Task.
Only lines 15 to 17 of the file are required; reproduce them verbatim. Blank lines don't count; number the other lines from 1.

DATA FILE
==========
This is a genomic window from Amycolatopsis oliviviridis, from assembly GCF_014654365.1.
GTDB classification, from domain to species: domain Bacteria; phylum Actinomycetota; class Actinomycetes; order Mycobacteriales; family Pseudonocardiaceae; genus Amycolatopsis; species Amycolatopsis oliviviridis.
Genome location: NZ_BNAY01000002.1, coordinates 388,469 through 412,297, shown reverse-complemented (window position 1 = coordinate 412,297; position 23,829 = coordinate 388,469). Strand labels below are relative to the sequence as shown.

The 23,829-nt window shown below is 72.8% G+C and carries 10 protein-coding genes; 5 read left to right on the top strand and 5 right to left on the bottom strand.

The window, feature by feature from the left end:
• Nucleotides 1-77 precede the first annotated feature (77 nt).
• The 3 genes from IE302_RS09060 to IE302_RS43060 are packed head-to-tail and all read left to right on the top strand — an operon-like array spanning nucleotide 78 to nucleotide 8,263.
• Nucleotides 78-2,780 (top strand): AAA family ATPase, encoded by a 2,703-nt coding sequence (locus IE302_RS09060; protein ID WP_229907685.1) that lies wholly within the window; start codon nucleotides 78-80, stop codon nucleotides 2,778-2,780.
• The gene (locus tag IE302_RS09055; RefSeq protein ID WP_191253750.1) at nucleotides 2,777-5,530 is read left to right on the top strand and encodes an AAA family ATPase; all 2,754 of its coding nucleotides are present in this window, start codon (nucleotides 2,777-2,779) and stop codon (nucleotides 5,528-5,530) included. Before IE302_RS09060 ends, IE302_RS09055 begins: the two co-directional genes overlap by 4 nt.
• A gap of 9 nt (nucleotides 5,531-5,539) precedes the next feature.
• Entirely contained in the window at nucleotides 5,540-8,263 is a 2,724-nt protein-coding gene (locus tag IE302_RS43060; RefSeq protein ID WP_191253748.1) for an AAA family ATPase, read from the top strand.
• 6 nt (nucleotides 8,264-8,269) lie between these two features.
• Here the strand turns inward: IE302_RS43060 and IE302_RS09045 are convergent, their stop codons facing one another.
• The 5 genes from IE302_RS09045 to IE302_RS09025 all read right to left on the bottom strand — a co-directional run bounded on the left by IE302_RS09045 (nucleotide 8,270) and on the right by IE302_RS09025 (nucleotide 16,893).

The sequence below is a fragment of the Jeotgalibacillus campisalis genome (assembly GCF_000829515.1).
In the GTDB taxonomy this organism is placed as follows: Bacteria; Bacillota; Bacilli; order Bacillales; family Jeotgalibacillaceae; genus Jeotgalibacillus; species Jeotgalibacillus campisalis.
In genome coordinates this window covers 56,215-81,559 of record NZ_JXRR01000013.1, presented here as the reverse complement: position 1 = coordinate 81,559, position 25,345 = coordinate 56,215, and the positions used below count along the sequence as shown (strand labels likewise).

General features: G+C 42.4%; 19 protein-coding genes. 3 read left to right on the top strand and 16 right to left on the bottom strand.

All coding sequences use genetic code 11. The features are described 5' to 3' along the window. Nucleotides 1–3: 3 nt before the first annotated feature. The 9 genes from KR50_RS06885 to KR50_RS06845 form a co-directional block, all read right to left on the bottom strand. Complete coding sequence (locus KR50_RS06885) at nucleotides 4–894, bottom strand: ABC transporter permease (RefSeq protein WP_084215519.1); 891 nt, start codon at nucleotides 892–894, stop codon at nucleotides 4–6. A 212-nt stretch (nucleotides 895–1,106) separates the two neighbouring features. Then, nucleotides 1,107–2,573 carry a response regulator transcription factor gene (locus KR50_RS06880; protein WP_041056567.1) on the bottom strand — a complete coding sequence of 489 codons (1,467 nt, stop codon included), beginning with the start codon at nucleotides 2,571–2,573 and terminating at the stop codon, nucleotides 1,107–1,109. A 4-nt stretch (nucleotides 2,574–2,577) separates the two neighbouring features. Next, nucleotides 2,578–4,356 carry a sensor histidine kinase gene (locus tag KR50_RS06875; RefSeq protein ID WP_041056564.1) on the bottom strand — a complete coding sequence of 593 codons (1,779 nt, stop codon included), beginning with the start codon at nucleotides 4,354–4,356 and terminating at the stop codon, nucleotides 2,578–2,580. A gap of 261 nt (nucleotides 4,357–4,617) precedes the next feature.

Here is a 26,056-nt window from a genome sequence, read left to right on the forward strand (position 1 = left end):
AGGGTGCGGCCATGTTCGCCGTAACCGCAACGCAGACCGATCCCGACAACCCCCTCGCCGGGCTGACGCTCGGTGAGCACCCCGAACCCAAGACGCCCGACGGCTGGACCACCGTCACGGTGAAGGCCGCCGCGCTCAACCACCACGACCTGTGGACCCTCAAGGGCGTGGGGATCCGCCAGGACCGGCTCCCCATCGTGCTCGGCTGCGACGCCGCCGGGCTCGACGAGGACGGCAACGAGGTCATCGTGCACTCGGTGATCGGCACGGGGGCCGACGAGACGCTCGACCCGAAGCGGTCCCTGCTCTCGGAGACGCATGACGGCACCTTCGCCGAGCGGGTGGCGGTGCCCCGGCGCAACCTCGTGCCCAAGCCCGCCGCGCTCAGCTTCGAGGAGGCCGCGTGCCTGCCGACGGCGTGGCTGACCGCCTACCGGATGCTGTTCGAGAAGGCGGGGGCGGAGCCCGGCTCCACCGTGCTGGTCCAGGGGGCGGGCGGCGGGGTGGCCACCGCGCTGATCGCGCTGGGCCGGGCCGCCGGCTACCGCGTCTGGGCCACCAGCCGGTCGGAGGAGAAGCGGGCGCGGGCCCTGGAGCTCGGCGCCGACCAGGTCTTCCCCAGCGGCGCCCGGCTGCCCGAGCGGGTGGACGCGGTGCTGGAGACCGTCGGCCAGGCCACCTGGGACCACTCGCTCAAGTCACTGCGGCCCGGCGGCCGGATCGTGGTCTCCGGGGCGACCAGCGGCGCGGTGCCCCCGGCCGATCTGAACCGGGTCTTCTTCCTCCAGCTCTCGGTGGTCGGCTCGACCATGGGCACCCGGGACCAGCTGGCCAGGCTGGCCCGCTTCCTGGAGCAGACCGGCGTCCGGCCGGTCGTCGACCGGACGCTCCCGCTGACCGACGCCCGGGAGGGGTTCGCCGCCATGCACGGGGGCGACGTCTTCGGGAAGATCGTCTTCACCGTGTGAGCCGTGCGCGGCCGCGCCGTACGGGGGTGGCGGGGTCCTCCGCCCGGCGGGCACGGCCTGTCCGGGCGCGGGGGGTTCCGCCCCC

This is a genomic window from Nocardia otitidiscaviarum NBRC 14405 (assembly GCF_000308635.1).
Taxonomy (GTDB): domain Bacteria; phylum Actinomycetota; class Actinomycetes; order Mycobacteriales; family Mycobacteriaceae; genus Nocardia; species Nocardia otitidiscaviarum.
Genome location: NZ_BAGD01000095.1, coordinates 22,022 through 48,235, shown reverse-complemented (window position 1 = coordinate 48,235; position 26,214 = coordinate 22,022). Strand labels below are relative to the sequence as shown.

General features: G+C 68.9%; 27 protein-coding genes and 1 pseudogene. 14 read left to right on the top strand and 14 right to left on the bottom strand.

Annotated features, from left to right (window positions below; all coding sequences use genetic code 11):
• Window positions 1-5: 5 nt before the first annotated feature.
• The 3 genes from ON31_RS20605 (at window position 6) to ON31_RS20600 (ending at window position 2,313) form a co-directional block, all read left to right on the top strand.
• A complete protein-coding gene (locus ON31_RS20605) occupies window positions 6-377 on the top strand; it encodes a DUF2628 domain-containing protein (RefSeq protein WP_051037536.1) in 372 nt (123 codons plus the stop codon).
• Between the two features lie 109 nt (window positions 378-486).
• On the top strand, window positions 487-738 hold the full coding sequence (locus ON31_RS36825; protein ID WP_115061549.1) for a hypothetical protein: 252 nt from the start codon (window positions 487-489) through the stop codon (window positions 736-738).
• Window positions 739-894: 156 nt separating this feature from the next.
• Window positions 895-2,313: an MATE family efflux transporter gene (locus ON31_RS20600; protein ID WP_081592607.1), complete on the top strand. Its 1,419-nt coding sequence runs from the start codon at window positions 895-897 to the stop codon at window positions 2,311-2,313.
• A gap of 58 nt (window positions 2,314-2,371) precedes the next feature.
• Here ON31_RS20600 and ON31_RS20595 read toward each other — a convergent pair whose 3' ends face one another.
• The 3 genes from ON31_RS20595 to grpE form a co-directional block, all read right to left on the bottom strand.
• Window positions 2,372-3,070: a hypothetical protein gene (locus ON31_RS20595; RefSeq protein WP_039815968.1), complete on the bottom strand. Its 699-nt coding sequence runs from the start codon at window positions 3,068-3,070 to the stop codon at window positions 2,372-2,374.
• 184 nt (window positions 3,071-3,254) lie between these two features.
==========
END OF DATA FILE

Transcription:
The sequence below is a fragment of the Jeotgalibacillus campisalis genome (assembly GCF_000829515.1).
In the GTDB taxonomy this organism is placed as follows: Bacteria; Bacillota; Bacilli; order Bacillales; family Jeotgalibacillaceae; genus Jeotgalibacillus; species Jeotgalibacillus campisalis.
In genome coordinates this window covers 56,215-81,559 of record NZ_JXRR01000013.1, presented here as the reverse complement: position 1 = coordinate 81,559, position 25,345 = coordinate 56,215, and the positions used below count along the sequence as shown (strand labels likewise).